Riverdale

Riverdale (population: 47,850, according to the 2000 U.S. Census) is an affluent, upper middle class, and wealthy residential neighborhood in the northwest portion of the Bronx in New York City. Riverdale contains the northernmost point in New York City.

Early in its residential development, Riverdale was a 19th-century estate district where many of Manhattan's moguls built their country estates. At the turn of the century, the new popularity of railroad commute enabled wealthy businessmen to make Riverdale their year-round residence. The Fieldston neighborhood, owned by a private association, is a particularly intact example of a turn-of-the century upper class suburb. The Hudson Hill neighborhood retains many of its historic mansions. Riverdale's elite private schools and historic churches also reflect this past.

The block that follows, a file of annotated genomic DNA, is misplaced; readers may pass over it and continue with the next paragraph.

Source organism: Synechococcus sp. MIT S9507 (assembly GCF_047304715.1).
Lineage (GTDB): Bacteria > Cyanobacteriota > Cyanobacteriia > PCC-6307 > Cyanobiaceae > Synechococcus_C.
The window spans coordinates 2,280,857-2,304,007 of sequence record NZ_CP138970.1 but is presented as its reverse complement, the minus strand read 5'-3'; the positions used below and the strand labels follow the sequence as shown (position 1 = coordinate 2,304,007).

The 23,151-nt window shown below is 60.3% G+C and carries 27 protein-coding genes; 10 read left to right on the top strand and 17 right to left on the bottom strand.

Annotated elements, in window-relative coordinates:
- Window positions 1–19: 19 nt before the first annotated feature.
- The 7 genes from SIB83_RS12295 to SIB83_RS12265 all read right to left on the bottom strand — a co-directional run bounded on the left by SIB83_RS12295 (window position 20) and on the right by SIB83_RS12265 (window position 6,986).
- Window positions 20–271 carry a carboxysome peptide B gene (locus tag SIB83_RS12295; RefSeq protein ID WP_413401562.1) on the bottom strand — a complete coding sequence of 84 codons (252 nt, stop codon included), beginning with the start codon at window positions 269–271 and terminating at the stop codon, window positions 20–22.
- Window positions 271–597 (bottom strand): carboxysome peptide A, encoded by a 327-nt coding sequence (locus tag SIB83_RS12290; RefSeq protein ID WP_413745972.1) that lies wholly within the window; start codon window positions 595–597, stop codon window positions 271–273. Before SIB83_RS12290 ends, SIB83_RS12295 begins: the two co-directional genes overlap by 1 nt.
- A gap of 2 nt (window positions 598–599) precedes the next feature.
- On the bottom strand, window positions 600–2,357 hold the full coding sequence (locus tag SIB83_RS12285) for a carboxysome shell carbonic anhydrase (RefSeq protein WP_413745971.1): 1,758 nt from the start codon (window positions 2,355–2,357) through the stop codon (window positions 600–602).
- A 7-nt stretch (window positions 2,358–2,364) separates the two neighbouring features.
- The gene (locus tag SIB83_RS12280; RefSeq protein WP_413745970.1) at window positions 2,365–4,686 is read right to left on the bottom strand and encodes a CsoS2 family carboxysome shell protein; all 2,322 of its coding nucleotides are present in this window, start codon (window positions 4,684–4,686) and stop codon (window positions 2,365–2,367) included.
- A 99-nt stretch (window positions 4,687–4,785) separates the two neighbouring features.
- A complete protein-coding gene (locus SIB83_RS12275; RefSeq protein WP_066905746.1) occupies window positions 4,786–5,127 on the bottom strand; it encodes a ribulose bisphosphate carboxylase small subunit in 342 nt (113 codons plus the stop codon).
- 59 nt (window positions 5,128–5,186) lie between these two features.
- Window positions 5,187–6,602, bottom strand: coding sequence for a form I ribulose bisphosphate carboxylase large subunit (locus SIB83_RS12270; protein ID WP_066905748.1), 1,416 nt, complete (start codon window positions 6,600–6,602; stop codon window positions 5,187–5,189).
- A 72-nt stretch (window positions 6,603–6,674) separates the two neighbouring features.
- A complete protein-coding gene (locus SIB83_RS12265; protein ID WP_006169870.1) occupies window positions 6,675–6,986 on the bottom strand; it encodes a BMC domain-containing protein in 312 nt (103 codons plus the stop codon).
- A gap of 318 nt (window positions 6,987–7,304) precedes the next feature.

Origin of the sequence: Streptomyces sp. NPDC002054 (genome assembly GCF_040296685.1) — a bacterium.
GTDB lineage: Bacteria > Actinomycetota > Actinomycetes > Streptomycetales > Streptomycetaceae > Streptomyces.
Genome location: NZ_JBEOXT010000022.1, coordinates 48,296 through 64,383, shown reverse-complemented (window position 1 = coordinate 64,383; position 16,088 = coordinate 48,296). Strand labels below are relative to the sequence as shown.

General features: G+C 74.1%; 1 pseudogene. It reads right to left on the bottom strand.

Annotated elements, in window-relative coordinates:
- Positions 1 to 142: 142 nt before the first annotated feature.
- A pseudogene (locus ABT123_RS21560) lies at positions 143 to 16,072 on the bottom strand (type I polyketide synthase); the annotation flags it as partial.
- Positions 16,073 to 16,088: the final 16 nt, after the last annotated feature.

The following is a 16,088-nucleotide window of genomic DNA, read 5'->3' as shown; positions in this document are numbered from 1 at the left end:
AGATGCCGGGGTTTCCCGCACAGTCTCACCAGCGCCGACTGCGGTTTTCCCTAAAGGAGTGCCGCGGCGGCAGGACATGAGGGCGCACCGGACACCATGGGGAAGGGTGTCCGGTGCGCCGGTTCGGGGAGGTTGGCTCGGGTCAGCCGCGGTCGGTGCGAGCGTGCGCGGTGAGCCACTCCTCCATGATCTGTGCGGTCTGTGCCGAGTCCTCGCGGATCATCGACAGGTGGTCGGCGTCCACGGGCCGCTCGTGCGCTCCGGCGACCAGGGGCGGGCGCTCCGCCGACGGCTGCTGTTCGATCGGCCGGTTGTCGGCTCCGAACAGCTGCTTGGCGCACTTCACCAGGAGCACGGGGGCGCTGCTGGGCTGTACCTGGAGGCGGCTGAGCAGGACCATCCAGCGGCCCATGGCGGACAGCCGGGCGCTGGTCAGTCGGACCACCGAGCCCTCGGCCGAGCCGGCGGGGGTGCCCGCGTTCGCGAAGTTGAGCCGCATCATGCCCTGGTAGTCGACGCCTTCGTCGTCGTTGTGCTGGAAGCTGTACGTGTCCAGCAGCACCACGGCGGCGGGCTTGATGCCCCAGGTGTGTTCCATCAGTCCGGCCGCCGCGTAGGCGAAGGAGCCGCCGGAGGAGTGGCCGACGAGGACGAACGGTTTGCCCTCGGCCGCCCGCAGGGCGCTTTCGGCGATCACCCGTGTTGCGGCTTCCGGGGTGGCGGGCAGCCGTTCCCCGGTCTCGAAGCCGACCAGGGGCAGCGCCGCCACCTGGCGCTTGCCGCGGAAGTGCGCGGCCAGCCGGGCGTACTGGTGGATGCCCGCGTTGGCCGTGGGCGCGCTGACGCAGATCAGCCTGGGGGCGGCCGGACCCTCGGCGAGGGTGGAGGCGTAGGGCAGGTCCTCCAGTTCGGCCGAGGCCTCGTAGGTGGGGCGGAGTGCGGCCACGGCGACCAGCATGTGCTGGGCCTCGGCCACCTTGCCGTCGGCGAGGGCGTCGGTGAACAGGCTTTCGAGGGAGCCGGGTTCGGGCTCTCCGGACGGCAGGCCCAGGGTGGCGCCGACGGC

As the 20th century progressed, upscale apartment buildings and smaller houses were added to the neighborhood. To this day, Riverdale continues to maintain its character as an affluent enclave in the city of New York. The rich history of Riverdale has led to the creation of the Riverdale Historic District.

Leland Weintraub, the commissioner who moved for the district's creation, noted that "most of the features commonly associated with the American romantic suburb of the mid-19th century," including "a picturesque site, landscaping and architecture; connection to the city by accessible transportation and a layout adapted to the topography" are present in the area.[1]

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